Maldives marks first anniversary of its ever first Methadone clinic

'Methadone was my cure'

Prevention of drug use is amongst the top priorities for the Government of Maldives. To adress this problem the government is focusing on better understanding of the risk factors associated with drug use. UNODC South Asia has been working with the Government of Maldives to increase the accessibility to health services for drug users in Maldives by introducing the Methadone Maintenance Treatment (MMT) Programme which began on 16 Octocber 2008. The Methadone clinic popularly known as 'Gagan' clinic in Maldives celebrated its first anniversary and on this occasion one of the drug users who is a client of the MMT programme, shares his candid experience.

"I have been in addiction for around 16 years now. I started with cannabis at the age of 18 years and then slowly went into heroin. When I was 25, I was actively involved in heroin addiction earning the title of a hard-core addict. But my internal state was different. I wanted to quit heroin at all cost. I isolated myself on islands where heroin was not available and went through the worst of pain. I tried this method, but each time, the moment I landed in Male, I found myself thinking about my dealer from where I could get my fix! I also tried my hand at rehabilitation centres, but in vain. I went to India and Sri Lanka for medical detoxification but that was of no use. I had a strong will to stop heroin, but was powerless when it came to withdrawals and cravings.

I also started studying about heroin and addiction related matters. I started collecting information about relapse prevention, stress management, anger management, life skills, coping skills and so on. I started attending the Narcotics Anonymous (NA) meetings organized by the NGO JOURNEY and other sessions held by recovering addicts. In spite of all these, nothing seemed to be working with me. My cravings weren't coming down and I wasn't getting any better than before. Even though I became knowledgeable, it wasn't doing much to my addiction problems. I felt as if I was being drawn deeper and deeper into the tangles of addiction. I lost all hopes of living a sober life and that made me more depressed. I lost my wife, my job, my reputation, respect and I definitely was not myself.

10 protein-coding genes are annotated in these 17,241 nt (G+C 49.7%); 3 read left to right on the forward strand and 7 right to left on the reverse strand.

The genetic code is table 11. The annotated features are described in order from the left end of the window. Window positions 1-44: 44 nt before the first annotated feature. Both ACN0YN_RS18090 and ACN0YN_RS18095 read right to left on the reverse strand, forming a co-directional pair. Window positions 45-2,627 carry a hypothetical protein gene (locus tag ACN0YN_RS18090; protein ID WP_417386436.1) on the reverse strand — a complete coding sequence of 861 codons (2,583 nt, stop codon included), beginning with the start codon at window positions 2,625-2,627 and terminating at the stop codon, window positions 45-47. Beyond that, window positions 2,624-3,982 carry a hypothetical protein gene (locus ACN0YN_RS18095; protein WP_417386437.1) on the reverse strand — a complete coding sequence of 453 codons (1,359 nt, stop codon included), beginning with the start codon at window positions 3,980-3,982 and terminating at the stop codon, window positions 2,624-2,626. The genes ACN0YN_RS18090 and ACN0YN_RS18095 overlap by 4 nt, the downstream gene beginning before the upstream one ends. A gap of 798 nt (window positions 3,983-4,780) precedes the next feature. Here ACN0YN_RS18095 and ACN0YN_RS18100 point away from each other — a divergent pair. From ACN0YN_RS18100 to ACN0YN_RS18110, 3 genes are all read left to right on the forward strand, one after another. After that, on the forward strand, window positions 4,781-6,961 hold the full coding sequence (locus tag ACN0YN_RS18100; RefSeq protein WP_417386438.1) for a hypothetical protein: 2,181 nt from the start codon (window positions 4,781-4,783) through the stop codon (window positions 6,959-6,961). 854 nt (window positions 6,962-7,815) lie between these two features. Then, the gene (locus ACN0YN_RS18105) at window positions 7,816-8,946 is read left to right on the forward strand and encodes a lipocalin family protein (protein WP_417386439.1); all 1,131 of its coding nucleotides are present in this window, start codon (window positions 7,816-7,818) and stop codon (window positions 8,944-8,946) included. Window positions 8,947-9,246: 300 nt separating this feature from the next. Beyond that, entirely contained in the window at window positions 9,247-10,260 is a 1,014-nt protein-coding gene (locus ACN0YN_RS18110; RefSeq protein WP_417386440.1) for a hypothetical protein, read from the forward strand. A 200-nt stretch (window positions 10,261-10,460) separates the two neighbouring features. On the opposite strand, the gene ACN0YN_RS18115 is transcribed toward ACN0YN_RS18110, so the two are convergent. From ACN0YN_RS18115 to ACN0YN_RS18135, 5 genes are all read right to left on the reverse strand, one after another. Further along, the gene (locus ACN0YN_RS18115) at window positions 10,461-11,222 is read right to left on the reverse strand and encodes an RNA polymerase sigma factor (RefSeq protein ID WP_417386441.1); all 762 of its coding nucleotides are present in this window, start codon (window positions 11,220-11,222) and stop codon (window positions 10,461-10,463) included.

During such a stage of my life, where everything seemed dark and hopeless, Methadone came as a ray of hope into my life. My friend, Faseen called me up and told me about Methadone. Even though I had very little hope in the Methadone Maintenance Treatment (MMT), I still wanted to give it a try! So I ended up signing for the MMT, where the doctors explained to me in detail about all aspects of MMT. Since I had taken a shot of heroin, the doctors asked me to come the following day without taking heroin. So I went on the next day in withdrawals. I was given my first dose of Methadone and kept under observation for 3 to 4 hours. After taking Methadone, my withdrawal symptoms became much milder and more tolerable. So my hopes started rising. I stuck to the treatment and gradually started noticing my mental and physical changes. As the days progressed with MMT, my frequency of usage of heroin decreased. Around a month into the treatment, I was using Methadone every alternate day. By the end of one and a half month I touched a dose of only 75mg of Methadone and this time I was a free man.

Today I don't think of heroin and most importantly I am leading a normal and active life without using heroin. Today when I walk on Majeedhee Magu, I suddenly realize that even though I have walked these streets a thousand times in the past eight years, I had never noticed the number of shops and the people walking on the street. It is a new beginning!"

UNODC supports the Government of Maldives in the designing and the implementation of its ever first Drug Control Master Plan which was approved in March 2008. Within this Plan the government implements the comprehensive package of services for Injecting Drug Users and their sex partners with the support of UNODC and local NGOs.

The UNODC work in Maldives is possible through the contribution of the Australian Agency for International Development (AusAid)